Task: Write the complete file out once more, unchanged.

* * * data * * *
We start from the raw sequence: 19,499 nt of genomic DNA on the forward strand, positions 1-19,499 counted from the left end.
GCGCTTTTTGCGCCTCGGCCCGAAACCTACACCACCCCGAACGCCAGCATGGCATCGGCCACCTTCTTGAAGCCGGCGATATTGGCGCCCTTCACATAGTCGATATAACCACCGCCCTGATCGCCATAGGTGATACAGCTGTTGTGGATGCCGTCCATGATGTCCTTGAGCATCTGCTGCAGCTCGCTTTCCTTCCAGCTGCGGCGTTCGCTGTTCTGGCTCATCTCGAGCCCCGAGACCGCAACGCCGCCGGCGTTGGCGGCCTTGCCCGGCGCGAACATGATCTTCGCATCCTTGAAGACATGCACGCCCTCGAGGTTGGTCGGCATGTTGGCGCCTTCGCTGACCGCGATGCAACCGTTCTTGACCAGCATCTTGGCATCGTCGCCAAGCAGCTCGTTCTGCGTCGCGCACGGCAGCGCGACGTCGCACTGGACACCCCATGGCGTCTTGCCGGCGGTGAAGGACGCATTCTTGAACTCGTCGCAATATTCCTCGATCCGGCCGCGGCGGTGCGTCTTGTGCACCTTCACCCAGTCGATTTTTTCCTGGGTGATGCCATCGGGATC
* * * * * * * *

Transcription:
We start from the raw sequence: 19,499 nt of genomic DNA on the forward strand, positions 1-19,499 counted from the left end.
GCGCTTTTTGCGCCTCGGCCCGAAACCTACACCACCCCGAACGCCAGCATGGCATCGGCCACCTTCTTGAAGCCGGCGATATTGGCGCCCTTCACATAGTCGATATAACCACCGCCCTGATCGCCATAGGTGATACAGCTGTTGTGGATGCCGTCCATGATGTCCTTGAGCATCTGCTGCAGCTCGCTTTCCTTCCAGCTGCGGCGTTCGCTGTTCTGGCTCATCTCGAGCCCCGAGACCGCAACGCCGCCGGCGTTGGCGGCCTTGCCCGGCGCGAACATGATCTTCGCATCCTTGAAGACATGCACGCCCTCGAGGTTGGTCGGCATGTTGGCGCCTTCGCTGACCGCGATGCAACCGTTCTTGACCAGCATCTTGGCATCGTCGCCAAGCAGCTCGTTCTGCGTCGCGCACGGCAGCGCGACGTCGCACTGGACACCCCATGGCGTCTTGCCGGCGGTGAAGGACGCATTCTTGAACTCGTCGCAATATTCCTCGATCCGGCCGCGGCGGTGCGTCTTGTGCACCTTCACCCAGTCGATTTTTTCCTGGGTGATGCCATCGGGATC